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David Zuckerman

Director, Healthcare Engagement

David Zuckerman joined The Democracy Collaborative team in 2012 and serves as Director for Healthcare Engagement. David leads the coordination of the Healthcare Anchor Network—a health system-led collaboration focused on improving community health and well-being by building inclusive and sustainable local economies. The Network includes more than 40 health systems to date.

David is the co-author of the Hospitals Aligned for Healthy Communities toolkit series. His work focuses on inclusive and equitable economic development strategies that build wealth in low-income communities, with specific attention on how hospitals and health systems can deploy the business side of their institutions to support community health improvement and strengthen their local economies.

David is also the author of Hospitals Building Healthier Communities: Embracing the Anchor Mission and a contributor to Can Hospitals Heal America's Communities. He is the lead author of a National Academy of Medicine discussion paper, Building a Culture of Health at the Federal Level. He serves as Treasurer on the Board of Trustees for the Consumer Health Foundation.

Selected Publications: 

Hospitals Aligned for Healthy Communities: Inclusive, Local Hiring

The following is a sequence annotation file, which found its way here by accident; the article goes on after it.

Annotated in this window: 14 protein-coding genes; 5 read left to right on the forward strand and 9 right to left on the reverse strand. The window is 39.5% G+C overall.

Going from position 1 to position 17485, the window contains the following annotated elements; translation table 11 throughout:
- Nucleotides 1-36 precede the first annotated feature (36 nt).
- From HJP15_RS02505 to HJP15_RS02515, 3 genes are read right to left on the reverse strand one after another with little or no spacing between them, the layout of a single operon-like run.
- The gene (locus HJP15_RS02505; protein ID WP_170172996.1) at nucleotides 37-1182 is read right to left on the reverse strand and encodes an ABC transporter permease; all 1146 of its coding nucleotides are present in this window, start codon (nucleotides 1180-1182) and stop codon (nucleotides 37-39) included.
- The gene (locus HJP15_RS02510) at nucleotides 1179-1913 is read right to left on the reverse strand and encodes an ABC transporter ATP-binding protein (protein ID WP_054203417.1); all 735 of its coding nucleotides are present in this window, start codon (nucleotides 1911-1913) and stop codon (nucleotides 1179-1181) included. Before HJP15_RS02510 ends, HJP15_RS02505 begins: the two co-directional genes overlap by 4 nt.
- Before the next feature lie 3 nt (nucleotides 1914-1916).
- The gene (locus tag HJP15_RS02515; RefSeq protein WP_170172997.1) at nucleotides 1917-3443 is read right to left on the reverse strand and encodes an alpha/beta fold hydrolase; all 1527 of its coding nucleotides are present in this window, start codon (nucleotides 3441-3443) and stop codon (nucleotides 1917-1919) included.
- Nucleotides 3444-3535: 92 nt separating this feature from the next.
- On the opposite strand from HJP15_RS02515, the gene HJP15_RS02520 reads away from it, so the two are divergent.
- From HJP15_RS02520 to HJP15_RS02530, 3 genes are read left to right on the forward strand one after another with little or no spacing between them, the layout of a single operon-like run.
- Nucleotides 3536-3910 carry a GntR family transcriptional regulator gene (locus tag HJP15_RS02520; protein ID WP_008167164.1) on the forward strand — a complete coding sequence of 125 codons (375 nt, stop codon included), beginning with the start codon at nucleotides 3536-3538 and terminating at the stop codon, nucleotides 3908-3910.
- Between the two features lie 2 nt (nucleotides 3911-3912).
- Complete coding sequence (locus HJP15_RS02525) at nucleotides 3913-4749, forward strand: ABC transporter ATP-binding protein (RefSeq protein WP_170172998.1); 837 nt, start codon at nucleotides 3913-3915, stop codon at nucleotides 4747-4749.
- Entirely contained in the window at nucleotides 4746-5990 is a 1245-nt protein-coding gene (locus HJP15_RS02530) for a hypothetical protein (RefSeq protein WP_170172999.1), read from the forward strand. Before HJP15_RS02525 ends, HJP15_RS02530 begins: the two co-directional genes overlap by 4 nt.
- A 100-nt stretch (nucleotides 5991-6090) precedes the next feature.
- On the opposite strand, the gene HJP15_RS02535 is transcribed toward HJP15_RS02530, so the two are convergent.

David Zuckerman and Katie Parker

Every day, we learn more about how patients’ health outcomes are tied not only to the healthcare they receive but also to the conditions in the communities where they live. Social and economic inequities, amplified by race, often emerge as the leading factors explaining differences in health outcomes and life expectancies.

Through local and inclusive hiring, health systems can invest in an ecosystem of success that lifts up local residents; helps create career pathways for low-income, minority, and hard-to-employ populations; and begins to transform neighborhoods. In the process, health systems can develop a more efficient workforce pipeline, meet sustainability and inclusion goals, and ultimately improve the health of their communities. Establishing a local and inclusive hiring strategy is an important first step towards rethinking your health system’s role in the community. This toolkit can help you get started.

Hospitals Building Healthier Communities: Embracing the Anchor Mission

David Zuckerman, with contributions from Holly Jo Sparks, Steve Dubb, and Ted Howard

The Democracy Collaborative’s latest report, Hospitals Building Healthier Communities, provides an in-depth look at six hospitals in five cities that are rethinking their economic and community engagement strategies. These hospitals have recognized that health is more than just treating the patients that come through their doors and are beginning to adopt an “anchor institution mission” that can help build not only more prosperous, but also healthier communities.

Going outside the hospital walls to improve health

Gar Alperovitz and David Zuckerman
Baltimore Sun

Study after study demonstrates that poverty is a powerful driver of poor health. Many of America's leading hospitals exist in poor communities. Could these powerful institutions (in economic as well as medical terms) help overcome the deeper sources of failing health among the 46 million Americans living in poverty?

A little-known provision of Obamacare provides an unexpected opening.

Can Hospitals Heal America's Communities?

Ted Howard and Tyler Norris